Sadly, this is also the case for investing in non-cloud software that the terminal world is accustomed to. The $1MM USD spent on a specific version of software ought to be carefully scrutinized especially as to the length of its relevancy with the onset of the cloud computing era. In the case of public companies providing software, there’s also an incentive to upsell consulting services, modules, and a brand new version of the software in just a few years.

The ideal scenario for the buyer is to have software that can evolve and grow with your operations and business. It should take into account where your operations stand today, as well as 3, 5, 10+ years from now. Terminal expansion, new berth areas and yard, new features and function, and updates can easily be added and improved on an ongoing basis. This beautiful scenario exists and it’s known as Software-as-a-Service (SaaS).

In a SaaS model, the software is not purchased but licensed on a subscription basis. The software provider handles all aspects of the service for you. Throughout the term of the agreement, it’s the provider that supplies:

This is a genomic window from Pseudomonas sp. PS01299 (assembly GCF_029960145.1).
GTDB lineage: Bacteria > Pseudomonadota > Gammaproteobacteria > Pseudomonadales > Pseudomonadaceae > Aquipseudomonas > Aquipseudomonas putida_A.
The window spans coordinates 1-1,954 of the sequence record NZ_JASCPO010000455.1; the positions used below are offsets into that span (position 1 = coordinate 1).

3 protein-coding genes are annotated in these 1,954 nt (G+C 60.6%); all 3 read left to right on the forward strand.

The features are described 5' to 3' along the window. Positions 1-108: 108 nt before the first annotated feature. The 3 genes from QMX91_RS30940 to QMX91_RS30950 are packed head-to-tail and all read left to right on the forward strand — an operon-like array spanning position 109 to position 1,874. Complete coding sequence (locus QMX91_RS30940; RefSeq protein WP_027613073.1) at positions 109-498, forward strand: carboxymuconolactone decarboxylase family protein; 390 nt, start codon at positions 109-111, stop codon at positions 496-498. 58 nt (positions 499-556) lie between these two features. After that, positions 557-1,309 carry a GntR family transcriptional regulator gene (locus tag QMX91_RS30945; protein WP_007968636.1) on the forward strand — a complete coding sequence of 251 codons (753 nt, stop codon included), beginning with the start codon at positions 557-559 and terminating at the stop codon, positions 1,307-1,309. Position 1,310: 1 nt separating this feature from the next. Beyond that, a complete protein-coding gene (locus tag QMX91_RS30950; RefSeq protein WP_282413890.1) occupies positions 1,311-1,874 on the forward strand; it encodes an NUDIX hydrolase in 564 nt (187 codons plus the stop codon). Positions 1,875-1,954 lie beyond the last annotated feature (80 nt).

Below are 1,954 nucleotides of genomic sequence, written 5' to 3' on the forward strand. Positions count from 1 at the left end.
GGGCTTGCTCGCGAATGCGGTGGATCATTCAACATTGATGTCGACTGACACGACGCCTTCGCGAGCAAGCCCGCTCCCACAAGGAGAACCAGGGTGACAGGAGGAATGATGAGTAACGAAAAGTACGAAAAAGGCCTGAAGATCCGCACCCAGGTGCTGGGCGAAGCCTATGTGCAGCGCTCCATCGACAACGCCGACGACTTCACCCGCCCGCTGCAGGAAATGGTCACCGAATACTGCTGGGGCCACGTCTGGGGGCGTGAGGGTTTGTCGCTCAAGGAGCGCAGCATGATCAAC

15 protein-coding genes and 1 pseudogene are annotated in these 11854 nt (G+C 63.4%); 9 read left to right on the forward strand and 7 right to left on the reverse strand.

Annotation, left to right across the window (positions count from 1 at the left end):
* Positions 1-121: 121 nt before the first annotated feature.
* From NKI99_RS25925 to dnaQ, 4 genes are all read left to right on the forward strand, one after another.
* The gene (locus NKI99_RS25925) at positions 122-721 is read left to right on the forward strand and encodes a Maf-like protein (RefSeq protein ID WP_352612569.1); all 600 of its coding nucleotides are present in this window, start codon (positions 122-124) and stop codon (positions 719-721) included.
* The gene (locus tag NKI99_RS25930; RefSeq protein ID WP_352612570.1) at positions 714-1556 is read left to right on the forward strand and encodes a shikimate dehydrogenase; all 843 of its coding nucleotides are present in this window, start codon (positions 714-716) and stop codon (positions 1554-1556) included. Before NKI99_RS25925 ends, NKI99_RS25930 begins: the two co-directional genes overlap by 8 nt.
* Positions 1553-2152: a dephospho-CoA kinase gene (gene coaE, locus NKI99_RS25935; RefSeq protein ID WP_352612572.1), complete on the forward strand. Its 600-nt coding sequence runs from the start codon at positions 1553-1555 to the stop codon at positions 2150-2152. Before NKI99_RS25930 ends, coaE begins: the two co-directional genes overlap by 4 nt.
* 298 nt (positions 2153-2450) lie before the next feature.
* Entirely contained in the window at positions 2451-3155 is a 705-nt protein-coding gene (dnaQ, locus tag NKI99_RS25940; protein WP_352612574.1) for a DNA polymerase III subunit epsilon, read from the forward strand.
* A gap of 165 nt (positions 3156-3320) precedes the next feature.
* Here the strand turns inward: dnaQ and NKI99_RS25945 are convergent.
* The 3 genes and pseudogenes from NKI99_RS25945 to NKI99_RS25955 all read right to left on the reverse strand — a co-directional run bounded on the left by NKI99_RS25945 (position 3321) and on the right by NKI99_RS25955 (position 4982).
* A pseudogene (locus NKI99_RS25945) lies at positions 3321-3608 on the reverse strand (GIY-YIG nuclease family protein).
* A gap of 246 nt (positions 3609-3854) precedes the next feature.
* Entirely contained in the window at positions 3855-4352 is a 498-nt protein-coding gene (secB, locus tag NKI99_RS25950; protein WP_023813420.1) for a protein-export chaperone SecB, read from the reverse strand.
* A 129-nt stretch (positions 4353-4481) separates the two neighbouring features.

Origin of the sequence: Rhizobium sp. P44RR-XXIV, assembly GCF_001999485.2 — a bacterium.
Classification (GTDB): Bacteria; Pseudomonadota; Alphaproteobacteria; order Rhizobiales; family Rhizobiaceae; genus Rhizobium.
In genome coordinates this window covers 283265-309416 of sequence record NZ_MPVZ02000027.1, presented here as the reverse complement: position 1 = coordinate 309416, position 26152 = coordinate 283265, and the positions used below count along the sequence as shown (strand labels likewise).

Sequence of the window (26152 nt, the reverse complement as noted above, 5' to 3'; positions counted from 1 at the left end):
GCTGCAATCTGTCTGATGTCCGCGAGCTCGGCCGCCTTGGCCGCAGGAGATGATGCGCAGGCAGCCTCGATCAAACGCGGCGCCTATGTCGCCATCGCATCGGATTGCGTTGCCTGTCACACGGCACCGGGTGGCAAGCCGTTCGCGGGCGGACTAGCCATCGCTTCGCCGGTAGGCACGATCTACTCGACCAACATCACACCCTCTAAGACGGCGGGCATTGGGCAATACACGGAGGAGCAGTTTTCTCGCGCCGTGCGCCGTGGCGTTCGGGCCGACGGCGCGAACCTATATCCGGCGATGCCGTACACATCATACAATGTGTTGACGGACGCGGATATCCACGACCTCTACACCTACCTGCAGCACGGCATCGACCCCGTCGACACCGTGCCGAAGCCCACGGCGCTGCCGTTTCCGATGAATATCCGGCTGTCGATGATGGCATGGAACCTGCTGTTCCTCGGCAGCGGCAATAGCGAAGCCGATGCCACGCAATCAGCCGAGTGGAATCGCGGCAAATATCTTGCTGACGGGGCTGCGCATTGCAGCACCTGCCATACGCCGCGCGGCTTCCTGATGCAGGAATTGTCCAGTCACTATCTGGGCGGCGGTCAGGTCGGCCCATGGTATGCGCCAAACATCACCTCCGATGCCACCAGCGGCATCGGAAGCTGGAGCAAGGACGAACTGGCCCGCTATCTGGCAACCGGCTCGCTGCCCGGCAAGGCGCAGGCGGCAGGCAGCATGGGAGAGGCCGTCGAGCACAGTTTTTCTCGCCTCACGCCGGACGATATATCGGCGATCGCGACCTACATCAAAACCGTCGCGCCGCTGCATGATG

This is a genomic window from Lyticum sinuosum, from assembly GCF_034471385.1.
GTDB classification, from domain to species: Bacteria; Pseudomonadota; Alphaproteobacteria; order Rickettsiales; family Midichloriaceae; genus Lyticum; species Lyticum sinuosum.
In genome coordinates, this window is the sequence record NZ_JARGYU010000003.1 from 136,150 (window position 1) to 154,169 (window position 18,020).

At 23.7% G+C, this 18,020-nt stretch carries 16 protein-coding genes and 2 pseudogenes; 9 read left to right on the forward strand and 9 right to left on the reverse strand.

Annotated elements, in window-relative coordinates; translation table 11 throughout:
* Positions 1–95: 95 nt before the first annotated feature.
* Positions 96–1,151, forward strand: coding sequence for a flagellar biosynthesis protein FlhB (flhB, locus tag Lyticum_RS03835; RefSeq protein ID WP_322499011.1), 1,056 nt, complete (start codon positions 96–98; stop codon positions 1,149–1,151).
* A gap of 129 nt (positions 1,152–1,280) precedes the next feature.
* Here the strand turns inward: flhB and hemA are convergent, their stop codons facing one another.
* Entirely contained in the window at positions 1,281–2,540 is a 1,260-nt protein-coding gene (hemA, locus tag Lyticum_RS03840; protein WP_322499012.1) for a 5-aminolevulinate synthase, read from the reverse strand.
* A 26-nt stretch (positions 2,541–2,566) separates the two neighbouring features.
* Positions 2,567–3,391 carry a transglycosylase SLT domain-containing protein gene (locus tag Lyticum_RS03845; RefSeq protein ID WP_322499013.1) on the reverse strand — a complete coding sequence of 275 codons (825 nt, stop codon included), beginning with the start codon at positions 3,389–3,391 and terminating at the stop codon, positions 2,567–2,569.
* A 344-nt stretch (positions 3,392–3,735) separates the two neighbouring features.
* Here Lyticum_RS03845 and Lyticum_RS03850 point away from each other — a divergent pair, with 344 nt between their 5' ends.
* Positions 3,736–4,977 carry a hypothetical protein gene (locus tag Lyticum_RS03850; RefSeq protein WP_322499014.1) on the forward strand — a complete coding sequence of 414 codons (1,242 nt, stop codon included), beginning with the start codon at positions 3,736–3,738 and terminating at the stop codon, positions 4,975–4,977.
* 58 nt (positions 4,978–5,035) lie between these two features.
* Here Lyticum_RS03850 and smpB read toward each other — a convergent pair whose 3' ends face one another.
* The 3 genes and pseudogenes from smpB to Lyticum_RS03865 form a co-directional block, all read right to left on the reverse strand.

- Software
    - Infrastructure and hardware to run the software (AWS)
    - Customer success team to ensure proper implementation, training, and onboarding
    - Customer service team to quickly resolve any technical issues
    - IT team to maintain and update the software
    - Development team to quickly build and deploy custom features
SaaS allows terminals to operate how they want to operate - not the other way around where the software seems to dictate operations. This minimizes implementation cost and increases employee adoption. It’s familiar to the team and does not require any radical changes to existing processes. Customizations and new features can be delivered for a terminal in a short time frame. No super-users or specialized IT personnel are required at the terminal level to pull a report, deploy a patch, fix, feature update, etc.